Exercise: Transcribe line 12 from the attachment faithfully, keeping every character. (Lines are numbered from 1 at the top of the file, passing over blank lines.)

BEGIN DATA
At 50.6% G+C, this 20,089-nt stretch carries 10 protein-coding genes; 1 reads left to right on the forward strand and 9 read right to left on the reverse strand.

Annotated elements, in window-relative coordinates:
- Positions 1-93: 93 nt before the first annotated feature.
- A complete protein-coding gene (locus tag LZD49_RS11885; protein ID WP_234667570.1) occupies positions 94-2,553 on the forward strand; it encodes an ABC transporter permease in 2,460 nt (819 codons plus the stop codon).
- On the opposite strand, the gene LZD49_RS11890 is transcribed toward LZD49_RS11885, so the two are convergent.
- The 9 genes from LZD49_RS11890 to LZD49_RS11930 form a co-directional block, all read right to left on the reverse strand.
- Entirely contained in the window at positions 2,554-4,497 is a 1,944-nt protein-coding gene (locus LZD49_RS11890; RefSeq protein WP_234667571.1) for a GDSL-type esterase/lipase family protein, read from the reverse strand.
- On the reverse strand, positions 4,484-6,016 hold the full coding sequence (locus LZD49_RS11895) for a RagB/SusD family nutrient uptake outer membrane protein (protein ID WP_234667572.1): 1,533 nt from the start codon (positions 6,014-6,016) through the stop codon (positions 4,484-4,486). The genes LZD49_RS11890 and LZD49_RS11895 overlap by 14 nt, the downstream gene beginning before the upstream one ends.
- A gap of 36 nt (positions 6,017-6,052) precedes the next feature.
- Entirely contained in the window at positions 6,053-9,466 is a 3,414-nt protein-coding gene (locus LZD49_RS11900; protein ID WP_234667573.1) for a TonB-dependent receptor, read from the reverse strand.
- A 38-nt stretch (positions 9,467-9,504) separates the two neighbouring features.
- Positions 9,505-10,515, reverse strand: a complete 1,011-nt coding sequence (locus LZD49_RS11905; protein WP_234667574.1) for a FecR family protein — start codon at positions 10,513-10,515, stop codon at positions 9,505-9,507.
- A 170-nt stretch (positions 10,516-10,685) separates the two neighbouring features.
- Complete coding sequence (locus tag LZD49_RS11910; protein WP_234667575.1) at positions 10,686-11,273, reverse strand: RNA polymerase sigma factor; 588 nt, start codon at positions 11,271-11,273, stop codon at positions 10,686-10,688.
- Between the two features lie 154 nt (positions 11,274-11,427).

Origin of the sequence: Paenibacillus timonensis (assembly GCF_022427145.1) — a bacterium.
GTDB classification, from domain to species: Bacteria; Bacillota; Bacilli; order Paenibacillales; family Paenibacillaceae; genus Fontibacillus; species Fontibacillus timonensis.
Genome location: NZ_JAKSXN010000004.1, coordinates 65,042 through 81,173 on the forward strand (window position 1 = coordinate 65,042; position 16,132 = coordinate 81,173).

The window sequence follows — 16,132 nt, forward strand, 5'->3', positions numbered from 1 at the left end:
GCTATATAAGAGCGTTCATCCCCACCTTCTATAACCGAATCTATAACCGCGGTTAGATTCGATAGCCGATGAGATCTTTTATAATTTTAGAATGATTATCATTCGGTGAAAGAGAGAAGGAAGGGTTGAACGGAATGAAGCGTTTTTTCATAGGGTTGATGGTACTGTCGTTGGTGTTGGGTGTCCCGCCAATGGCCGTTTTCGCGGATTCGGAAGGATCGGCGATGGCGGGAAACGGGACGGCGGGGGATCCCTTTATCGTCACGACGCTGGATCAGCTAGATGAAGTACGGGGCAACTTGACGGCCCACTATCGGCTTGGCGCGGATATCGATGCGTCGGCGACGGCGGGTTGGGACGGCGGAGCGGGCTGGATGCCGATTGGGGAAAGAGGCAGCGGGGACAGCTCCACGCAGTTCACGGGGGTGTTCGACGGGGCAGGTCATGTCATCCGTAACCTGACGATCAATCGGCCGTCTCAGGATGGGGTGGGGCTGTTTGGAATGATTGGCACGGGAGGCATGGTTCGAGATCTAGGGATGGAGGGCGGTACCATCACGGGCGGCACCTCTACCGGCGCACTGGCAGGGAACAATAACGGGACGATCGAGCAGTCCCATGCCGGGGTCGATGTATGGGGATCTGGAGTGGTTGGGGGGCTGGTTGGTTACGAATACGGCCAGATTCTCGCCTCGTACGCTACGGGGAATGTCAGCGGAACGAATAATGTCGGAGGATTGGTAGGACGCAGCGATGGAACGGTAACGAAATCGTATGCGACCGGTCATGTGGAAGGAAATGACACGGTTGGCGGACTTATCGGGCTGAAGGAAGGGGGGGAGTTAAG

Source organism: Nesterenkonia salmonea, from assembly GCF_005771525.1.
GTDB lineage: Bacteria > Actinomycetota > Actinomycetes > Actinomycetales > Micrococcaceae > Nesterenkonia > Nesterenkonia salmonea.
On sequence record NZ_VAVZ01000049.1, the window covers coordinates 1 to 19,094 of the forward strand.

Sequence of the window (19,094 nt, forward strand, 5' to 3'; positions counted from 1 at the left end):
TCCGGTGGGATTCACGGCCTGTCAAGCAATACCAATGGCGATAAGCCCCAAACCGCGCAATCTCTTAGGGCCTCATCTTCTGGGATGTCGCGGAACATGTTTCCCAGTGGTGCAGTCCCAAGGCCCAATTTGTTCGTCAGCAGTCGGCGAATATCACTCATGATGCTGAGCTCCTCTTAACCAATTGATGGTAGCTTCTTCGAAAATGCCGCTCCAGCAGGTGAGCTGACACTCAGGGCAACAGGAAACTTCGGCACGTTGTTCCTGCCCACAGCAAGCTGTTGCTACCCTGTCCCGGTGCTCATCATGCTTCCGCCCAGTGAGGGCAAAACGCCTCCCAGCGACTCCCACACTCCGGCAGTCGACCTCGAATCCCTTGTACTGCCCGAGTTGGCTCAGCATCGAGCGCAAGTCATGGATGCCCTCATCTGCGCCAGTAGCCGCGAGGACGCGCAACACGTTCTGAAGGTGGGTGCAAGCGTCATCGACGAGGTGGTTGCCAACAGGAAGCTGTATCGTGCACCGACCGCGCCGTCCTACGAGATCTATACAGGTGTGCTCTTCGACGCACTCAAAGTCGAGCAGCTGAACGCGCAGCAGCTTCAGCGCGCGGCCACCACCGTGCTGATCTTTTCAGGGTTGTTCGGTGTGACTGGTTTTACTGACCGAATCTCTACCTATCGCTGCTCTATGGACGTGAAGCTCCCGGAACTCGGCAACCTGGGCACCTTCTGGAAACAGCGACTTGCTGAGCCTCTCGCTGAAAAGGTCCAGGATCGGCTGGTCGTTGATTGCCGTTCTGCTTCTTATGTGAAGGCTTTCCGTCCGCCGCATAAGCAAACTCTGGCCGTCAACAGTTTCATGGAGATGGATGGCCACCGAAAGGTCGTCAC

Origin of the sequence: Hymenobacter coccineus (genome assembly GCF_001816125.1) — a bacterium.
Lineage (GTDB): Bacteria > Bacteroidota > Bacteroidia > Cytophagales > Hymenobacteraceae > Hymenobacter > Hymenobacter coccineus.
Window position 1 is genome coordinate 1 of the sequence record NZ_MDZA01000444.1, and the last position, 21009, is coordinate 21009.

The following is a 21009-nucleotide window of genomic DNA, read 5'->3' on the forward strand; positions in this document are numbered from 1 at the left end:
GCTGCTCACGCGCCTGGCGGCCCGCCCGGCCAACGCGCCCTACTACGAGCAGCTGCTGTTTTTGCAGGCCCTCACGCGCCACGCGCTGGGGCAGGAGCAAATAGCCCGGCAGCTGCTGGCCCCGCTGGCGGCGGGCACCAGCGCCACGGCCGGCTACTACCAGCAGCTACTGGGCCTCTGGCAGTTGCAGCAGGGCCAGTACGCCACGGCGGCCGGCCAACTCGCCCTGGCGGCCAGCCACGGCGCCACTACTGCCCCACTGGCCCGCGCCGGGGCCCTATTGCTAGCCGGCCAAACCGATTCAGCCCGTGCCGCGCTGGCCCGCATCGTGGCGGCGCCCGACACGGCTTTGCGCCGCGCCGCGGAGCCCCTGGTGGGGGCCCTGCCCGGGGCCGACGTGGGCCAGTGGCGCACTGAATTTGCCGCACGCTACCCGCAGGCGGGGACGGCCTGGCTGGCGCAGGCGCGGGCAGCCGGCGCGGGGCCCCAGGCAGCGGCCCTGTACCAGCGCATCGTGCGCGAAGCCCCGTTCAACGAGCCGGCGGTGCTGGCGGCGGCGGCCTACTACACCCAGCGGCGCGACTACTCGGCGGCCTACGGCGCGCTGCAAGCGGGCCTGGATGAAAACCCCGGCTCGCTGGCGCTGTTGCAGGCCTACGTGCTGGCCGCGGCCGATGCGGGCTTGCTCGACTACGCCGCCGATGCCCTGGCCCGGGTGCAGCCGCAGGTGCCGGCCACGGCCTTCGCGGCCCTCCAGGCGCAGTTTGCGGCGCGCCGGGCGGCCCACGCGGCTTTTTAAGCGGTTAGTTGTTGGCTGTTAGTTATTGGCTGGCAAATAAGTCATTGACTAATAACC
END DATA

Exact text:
- Positions 9,505-10,515, reverse strand: a complete 1,011-nt coding sequence (locus LZD49_RS11905; protein WP_234667574.1) for a FecR family protein — start codon at positions 10,513-10,515, stop codon at positions 9,505-9,507.